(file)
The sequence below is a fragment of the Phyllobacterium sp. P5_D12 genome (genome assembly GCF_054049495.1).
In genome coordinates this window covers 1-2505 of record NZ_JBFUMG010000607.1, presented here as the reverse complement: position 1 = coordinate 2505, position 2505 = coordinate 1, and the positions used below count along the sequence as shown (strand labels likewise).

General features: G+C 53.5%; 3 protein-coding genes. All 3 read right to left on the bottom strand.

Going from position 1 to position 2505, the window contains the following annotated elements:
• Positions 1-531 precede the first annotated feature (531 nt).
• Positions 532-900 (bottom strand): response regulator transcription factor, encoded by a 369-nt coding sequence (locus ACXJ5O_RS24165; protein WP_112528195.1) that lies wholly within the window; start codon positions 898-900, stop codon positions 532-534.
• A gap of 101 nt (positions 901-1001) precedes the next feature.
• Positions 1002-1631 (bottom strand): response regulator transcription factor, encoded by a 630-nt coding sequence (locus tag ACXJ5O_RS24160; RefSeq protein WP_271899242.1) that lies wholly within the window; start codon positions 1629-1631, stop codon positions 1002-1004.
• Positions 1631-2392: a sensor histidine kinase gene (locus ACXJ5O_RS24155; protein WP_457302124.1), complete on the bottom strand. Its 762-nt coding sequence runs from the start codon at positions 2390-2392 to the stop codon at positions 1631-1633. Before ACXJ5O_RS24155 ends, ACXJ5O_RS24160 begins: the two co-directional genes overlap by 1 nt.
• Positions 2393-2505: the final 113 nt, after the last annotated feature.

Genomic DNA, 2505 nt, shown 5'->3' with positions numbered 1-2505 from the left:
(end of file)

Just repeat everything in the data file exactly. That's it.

The sequence below is a fragment of the Phyllobacterium sp. P5_D12 genome (genome assembly GCF_054049495.1).
In genome coordinates this window covers 1-2505 of record NZ_JBFUMG010000607.1, presented here as the reverse complement: position 1 = coordinate 2505, position 2505 = coordinate 1, and the positions used below count along the sequence as shown (strand labels likewise).

General features: G+C 53.5%; 3 protein-coding genes. All 3 read right to left on the bottom strand.

Going from position 1 to position 2505, the window contains the following annotated elements:
• Positions 1-531 precede the first annotated feature (531 nt).
• Positions 532-900 (bottom strand): response regulator transcription factor, encoded by a 369-nt coding sequence (locus ACXJ5O_RS24165; protein WP_112528195.1) that lies wholly within the window; start codon positions 898-900, stop codon positions 532-534.
• A gap of 101 nt (positions 901-1001) precedes the next feature.
• Positions 1002-1631 (bottom strand): response regulator transcription factor, encoded by a 630-nt coding sequence (locus tag ACXJ5O_RS24160; RefSeq protein WP_271899242.1) that lies wholly within the window; start codon positions 1629-1631, stop codon positions 1002-1004.
• Positions 1631-2392: a sensor histidine kinase gene (locus ACXJ5O_RS24155; protein WP_457302124.1), complete on the bottom strand. Its 762-nt coding sequence runs from the start codon at positions 2390-2392 to the stop codon at positions 1631-1633. Before ACXJ5O_RS24155 ends, ACXJ5O_RS24160 begins: the two co-directional genes overlap by 1 nt.
• Positions 2393-2505: the final 113 nt, after the last annotated feature.

Genomic DNA, 2505 nt, shown 5'->3' with positions numbered 1-2505 from the left: